A Tribute to Karl Lagerfeld, King of Fashion

Karl Lagerfeld is one of the most iconic and prolific designers of the 20th and 21st centuries and some of fashion’s most influential talents. His restless and aggressive approach to his work helped define the modern luxury fashion industry and shape the ways that the industry worked. Fashion, for him, was a constant evolution that was constantly flooded with a torrent of ideas. Lagerfeld has stated that his greatest fear was being bored, and sure enough, the icon worked tirelessly until his death. No one can deny the impact that this man had on revolutionizing the fashion industry for nearly seven decades.

By Kennedy Woodard and Kimberly Webb


Mr. Lagerfeld in New York in 2002, when he received a lifetime achievement award at the Council of Fashion Designers of America’s 40th awards gala.   Photo from Bill Cunningham/The New York Times

Mr. Lagerfeld in New York in 2002, when he received a lifetime achievement award at the Council of Fashion Designers of America’s 40th awards gala.

Photo from Bill Cunningham/The New York Times

Mr. Lagerfeld was born in Germany sometime in September possibly in the year of 1933. He never revealed his actual age, which only adds to the mysterious grandeur about him. At the tender age of 14 he made a decision that most of us only dream about. He move to Paris. The moment he arrived, he began making a name for himself by winning a design competition. After that he began working as an apprentice to Pierre Balmain. Soon he became a well known name in the fashion industry with his innovative style working with Fendi, Chanel, and Chloé. Lagerfeld served as Chanel’s creative director for over three decades, spent 54 years at Fendi, and founded a signature collection of his own. Chanel attempted to avoid controversy, but it was an inevitable accompaniment of Karl Lagerfeld’s brand. Some of his designs shocked the world. Looks such as a tiny Chanel printed bikini, a dress with passages from the Quran and dresses that slipped off the shoulder so much as to almost showing a nipple right next to a crucifix necklace. Though some people thought these designs were inappropriate or not right for Chanel, they emulated what Karl was about.

With his distinctive look and style (all-black suit or jeans, white ponytail, sunglasses, fingerless gloves accompanied by fingers full of rings, and collars), Lagerfeld radiated haute couture and luxury. I mean, for God’s sake, the man’s cat, Choupette, has become as famous as her owner, has her own maids, designer pillows, luxurious diamond necklaces and even an Instagram account. One of Lagerfeld’s biggest concerns was staying in the present, and he focused on designing and promoting in-the-moment styles. In an industry that changes as much as Texas weather, it is truly an exceptional testament to his hard work and genius creativity that Lagerfeld was able to stay relevant and iconic since the beginning of his fashion career, back in the 1950s.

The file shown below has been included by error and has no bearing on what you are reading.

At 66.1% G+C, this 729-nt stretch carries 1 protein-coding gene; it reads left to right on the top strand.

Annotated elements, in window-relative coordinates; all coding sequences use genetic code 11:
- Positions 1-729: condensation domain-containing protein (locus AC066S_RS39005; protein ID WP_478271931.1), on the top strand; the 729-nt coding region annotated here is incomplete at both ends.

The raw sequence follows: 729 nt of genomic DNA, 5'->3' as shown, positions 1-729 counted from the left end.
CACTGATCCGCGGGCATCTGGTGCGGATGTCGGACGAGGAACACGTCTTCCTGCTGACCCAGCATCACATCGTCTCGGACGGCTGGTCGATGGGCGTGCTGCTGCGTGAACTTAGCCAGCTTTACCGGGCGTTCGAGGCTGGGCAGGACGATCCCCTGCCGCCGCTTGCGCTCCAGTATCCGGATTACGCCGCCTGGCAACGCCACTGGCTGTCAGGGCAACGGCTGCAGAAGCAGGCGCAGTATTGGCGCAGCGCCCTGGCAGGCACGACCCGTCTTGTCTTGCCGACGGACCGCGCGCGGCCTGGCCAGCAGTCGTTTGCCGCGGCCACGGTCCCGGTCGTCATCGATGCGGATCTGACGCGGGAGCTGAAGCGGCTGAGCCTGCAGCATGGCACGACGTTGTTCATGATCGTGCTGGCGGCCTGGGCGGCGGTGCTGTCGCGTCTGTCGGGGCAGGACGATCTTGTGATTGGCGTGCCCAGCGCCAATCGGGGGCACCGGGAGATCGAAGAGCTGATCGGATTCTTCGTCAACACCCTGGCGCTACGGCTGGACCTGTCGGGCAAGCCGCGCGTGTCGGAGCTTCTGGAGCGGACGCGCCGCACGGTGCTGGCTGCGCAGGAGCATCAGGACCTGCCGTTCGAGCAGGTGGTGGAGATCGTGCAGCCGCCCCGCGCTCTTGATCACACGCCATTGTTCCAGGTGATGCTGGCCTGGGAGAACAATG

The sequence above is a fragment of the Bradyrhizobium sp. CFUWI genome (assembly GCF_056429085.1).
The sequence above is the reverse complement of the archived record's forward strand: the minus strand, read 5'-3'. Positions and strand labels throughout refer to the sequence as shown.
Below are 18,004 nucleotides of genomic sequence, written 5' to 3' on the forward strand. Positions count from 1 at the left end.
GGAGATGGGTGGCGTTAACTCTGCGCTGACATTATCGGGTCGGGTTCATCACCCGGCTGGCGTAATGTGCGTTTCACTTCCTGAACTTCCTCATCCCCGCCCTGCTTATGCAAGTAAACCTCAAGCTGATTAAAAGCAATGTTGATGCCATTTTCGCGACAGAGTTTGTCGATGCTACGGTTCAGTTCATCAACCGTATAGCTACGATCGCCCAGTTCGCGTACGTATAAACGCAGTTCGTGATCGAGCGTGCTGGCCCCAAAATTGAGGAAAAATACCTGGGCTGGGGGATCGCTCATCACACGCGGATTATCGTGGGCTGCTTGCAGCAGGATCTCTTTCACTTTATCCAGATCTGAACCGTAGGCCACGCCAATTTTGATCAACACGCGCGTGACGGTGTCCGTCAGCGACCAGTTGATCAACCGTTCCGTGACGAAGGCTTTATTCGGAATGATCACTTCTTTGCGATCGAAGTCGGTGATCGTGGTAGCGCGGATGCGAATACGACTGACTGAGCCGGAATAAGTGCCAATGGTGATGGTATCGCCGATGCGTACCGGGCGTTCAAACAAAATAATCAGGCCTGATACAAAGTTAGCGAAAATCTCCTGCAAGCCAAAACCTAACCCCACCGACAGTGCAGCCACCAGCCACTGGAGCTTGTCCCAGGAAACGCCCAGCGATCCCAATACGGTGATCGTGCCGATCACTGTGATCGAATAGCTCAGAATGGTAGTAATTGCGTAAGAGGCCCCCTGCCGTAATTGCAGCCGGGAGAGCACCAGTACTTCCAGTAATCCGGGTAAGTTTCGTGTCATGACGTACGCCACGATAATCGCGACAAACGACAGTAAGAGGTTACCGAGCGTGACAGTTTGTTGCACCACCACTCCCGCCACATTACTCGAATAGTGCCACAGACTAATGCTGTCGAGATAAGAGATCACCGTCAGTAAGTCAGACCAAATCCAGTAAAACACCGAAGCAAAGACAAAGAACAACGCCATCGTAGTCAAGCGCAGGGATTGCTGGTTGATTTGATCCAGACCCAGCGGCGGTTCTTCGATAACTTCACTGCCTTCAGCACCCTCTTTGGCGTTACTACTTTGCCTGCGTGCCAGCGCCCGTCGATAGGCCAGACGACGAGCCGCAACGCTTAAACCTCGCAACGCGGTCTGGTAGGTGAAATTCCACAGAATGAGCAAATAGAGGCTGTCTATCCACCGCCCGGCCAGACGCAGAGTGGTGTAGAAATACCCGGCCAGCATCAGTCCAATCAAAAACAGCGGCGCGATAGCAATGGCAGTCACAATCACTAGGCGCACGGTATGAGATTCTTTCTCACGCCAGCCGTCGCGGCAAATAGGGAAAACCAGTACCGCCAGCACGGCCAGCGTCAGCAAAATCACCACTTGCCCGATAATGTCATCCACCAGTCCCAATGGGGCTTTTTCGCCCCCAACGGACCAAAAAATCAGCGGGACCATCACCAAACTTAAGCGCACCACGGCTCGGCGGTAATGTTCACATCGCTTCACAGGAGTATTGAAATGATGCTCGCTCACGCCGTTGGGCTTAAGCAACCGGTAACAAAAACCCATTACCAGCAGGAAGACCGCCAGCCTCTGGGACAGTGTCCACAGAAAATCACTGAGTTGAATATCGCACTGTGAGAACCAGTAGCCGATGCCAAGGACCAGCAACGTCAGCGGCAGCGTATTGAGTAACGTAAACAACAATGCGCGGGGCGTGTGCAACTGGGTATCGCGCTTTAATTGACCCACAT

Lagerfeld was responsible for countless shows and events throughout his career. He averaged 14 new collections per YEAR in the 80s and dressed cultural icons throughout the decades. He was recognized for his talents and contributions to not only fashion, but to society. In 1980 he won the Neiman Marcus Award, 1981, Bath Museum of Costume Dress of the Year and 1991, Council of Fashion Designers of America and Fashion Footwear Association of New York Award. In recent years he won the Outstanding Achievement Award from the British Fashion 2017 and the mayor of Paris, Anne Hidalgo, awarded him the Medal of the City of Paris, the city’s highest honor, for his services to the community. Mr. Lagerfeld did what only few can do. He made his clothes transcend time and space, turned culture into couture and made his art speak. What a loud voice they had. For that he will be remembered for many years to come.

Mr. Lagerfeld with the singer Rihanna at a Fendi dinner in New York in 2015.   Photo from Danny Kim for The New York Times

Mr. Lagerfeld with the singer Rihanna at a Fendi dinner in New York in 2015.

Photo from Danny Kim for The New York Times

As unique and interesting as he is, Karl has many famous quotes, and we have decided to list a few of is most iconic lines below to look back on while we mourn the loss of such an influential being.

  • "I am like a caricature of myself, and I like that. It is like a mask. And for me the Carnival of Venice lasts all year long."

  • “Don’t dress to kill, dress to survive.”

  • “I’m very much down to earth, just not this earth.”

  • “Improvise. Become more creative. Not because you have to, but because you want to. Evolution is the secret for the next step.”

  • “I am physically allergic to flip flops.”


(Facts checked by NY Times Article)